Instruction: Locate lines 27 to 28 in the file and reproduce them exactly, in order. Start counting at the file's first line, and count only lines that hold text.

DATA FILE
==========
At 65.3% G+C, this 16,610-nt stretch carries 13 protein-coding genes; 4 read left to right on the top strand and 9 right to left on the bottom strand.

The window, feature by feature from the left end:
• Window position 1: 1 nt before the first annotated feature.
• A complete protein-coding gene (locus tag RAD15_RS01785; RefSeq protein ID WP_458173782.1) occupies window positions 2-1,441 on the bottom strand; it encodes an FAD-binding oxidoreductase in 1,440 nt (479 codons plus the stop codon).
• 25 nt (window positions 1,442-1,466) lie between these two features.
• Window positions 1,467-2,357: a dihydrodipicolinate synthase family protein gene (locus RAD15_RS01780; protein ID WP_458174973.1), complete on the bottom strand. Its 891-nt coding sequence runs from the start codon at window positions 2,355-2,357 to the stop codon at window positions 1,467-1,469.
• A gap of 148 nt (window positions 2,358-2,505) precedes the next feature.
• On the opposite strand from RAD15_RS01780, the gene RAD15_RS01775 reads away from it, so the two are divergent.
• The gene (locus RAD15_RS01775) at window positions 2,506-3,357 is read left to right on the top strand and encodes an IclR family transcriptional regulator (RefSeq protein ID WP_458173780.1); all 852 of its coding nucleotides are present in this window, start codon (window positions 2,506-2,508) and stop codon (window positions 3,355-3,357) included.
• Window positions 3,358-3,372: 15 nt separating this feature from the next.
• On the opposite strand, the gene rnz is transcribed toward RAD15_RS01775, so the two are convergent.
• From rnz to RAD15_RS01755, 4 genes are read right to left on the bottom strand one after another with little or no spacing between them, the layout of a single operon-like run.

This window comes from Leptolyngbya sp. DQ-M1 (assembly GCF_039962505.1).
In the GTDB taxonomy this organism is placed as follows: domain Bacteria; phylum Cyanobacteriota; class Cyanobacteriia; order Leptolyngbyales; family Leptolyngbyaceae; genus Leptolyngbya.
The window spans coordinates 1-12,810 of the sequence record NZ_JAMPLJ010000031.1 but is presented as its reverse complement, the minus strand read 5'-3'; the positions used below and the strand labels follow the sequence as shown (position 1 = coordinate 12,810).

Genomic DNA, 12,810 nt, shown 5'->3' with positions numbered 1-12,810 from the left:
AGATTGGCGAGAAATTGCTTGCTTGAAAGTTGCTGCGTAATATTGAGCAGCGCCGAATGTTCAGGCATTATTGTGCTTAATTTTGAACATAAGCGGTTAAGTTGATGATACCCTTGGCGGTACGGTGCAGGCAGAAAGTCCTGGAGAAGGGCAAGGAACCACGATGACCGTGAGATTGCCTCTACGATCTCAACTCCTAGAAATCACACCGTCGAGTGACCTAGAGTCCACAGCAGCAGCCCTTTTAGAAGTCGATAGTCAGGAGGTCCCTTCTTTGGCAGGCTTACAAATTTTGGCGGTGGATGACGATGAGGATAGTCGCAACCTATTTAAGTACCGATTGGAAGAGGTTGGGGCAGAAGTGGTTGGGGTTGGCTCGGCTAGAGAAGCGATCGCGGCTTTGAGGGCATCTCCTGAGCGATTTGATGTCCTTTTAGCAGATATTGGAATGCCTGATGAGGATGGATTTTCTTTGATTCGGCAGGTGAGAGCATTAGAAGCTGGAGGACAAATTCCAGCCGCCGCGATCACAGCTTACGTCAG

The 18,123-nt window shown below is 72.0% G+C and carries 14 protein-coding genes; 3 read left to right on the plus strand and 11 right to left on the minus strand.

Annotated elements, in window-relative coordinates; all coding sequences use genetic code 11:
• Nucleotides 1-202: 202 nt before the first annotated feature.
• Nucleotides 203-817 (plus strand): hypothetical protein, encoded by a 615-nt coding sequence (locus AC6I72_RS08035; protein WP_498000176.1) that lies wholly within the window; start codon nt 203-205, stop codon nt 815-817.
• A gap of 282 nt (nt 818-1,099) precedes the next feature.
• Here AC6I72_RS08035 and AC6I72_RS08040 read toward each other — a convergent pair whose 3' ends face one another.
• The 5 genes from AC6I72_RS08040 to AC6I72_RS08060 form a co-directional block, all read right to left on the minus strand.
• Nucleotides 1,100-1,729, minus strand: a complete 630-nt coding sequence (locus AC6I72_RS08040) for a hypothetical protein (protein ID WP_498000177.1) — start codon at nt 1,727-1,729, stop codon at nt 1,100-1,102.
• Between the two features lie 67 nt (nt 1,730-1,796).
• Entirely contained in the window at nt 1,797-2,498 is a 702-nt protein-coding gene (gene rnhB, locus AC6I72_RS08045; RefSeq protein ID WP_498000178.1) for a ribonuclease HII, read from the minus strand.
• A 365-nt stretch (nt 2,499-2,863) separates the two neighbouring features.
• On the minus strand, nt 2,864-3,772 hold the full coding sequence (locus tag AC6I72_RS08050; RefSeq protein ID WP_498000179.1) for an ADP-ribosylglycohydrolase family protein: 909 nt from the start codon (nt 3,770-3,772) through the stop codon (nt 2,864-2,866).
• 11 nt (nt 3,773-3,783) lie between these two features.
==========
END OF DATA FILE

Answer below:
• Entirely contained in the window at nt 1,797-2,498 is a 702-nt protein-coding gene (gene rnhB, locus AC6I72_RS08045; RefSeq protein ID WP_498000178.1) for a ribonuclease HII, read from the minus strand.
• A 365-nt stretch (nt 2,499-2,863) separates the two neighbouring features.